I do not know what others shared in their pairs, although I came to know several other life stories during the week. But it seemed to me likely that a similar dynamic was at work between others. Not only was a student reacting to material through her own life-story, she was also doing it through the life story of another.
Then it occurred to me that had we not done this “listening exercise” I would have had no way of knowing how the course and teaching might affect her. And this led me to widen the implications of this line of thinking. What of others I met in a range of social situations, board meetings, training, work settings, church and the like? Without such knowledge of each others’ life stories were we not a bit like ships passing in the night?
On to the situation of those children and young people who have suffered trauma and separation, many of whom are living away from parents and extended families: how can we possibly know what is going on in their minds and hearts unless they have shared with us something of their life stories? How can we be a genuine support and comfort to them, a resource, unless we know something of their stories in their own words.
It is possible of course that there are some basic details of their stories in case files, but that is of a different order. The critical and irreplaceable element was that a particular person was telling her story at a particular moment to one other named person who was actively listening. So let’s not confuse things by assuming that case notes fulfil the role of the telling of and listening to life stories. And while on that subject perhaps we could note that it is perfectly possible that the notes comprise jottings by others, possibly without the consent or even knowledge of the person concerned. (I recall going through the Local Authority case file of someone who later came to live at Mill Grove: “It doesn’t seem like my notes” she commented…)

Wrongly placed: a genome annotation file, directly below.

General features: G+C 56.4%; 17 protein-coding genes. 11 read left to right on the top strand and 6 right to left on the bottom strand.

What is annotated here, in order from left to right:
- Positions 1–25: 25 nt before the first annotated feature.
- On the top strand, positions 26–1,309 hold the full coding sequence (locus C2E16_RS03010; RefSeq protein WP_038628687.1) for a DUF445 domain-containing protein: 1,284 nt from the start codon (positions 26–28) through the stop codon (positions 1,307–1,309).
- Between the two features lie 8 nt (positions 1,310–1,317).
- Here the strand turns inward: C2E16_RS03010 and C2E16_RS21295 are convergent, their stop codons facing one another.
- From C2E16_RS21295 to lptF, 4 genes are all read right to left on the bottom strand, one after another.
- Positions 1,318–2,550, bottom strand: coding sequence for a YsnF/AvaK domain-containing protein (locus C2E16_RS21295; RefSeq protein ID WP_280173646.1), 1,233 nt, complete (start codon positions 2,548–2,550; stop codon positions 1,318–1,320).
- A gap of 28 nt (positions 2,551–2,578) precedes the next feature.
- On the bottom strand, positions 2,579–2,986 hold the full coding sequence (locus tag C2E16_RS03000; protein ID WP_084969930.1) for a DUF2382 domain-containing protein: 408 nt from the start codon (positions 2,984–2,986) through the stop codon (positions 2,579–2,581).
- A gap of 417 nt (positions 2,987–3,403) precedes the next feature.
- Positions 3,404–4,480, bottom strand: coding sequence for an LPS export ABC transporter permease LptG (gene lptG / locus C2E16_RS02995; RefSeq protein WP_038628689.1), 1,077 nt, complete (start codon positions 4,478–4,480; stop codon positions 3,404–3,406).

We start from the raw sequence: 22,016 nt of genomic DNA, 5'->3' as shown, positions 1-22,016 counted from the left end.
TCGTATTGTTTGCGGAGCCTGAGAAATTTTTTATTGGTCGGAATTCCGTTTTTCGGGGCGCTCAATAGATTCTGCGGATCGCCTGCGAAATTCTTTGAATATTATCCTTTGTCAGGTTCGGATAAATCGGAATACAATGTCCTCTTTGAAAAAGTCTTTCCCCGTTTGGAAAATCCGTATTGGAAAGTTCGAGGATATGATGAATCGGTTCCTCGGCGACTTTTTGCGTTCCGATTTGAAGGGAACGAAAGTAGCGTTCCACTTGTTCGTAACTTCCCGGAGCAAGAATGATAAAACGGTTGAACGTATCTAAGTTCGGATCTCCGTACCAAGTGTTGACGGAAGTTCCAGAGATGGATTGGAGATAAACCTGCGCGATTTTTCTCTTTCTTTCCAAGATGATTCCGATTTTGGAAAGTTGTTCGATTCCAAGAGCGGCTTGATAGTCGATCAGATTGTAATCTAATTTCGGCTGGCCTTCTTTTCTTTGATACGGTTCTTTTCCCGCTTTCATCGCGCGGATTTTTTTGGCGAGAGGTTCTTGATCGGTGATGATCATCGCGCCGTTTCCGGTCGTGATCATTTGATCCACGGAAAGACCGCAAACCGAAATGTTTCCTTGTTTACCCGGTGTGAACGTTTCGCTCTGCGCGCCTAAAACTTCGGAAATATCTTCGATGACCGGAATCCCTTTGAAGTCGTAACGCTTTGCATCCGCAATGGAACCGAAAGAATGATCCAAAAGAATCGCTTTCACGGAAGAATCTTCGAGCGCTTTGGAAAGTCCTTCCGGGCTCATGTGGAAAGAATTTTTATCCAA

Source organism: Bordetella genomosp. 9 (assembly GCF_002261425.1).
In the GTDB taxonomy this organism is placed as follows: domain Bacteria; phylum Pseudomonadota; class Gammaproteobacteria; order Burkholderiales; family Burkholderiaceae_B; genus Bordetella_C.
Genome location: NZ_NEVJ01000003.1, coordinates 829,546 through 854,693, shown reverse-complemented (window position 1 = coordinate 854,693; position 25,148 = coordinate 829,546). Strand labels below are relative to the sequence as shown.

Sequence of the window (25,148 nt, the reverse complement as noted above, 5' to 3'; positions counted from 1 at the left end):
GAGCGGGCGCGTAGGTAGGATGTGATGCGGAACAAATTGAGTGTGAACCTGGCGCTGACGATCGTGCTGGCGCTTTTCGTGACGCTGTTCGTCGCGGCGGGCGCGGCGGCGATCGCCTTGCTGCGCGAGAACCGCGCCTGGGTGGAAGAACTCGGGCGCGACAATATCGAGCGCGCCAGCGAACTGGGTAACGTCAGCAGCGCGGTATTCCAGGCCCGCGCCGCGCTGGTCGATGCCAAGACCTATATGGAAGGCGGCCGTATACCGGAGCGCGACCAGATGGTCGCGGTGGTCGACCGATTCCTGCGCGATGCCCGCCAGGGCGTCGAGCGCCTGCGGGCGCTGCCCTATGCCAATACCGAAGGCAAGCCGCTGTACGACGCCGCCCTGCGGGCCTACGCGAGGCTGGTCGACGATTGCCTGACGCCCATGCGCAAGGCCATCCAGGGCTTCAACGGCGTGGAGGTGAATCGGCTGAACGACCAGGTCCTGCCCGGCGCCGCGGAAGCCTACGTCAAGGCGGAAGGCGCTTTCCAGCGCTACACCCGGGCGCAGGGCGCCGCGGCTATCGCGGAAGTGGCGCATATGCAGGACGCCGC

More relevant and more pressing is a review of the way we do things in a number of institutions. What store do we set by life stories? The longer I am involved in teaching and the care of children, young people and vulnerable adults, the more important the sharing of life stories becomes. How many cases of chronic abuse might have been prevented or at least arrest if there had been someone with whom a child felt able to share her life story?
You will recall that in the exercise to which I referred there were two stories told: my student’s and mine. What she made of mine, and how it affected the way she understood what was happening during the course I do not know. But I would not be surprised if my story had affected her too, even though there was nothing remotely comparable to that harrowing moment in her childhood between school and the harbour.
Keith J. White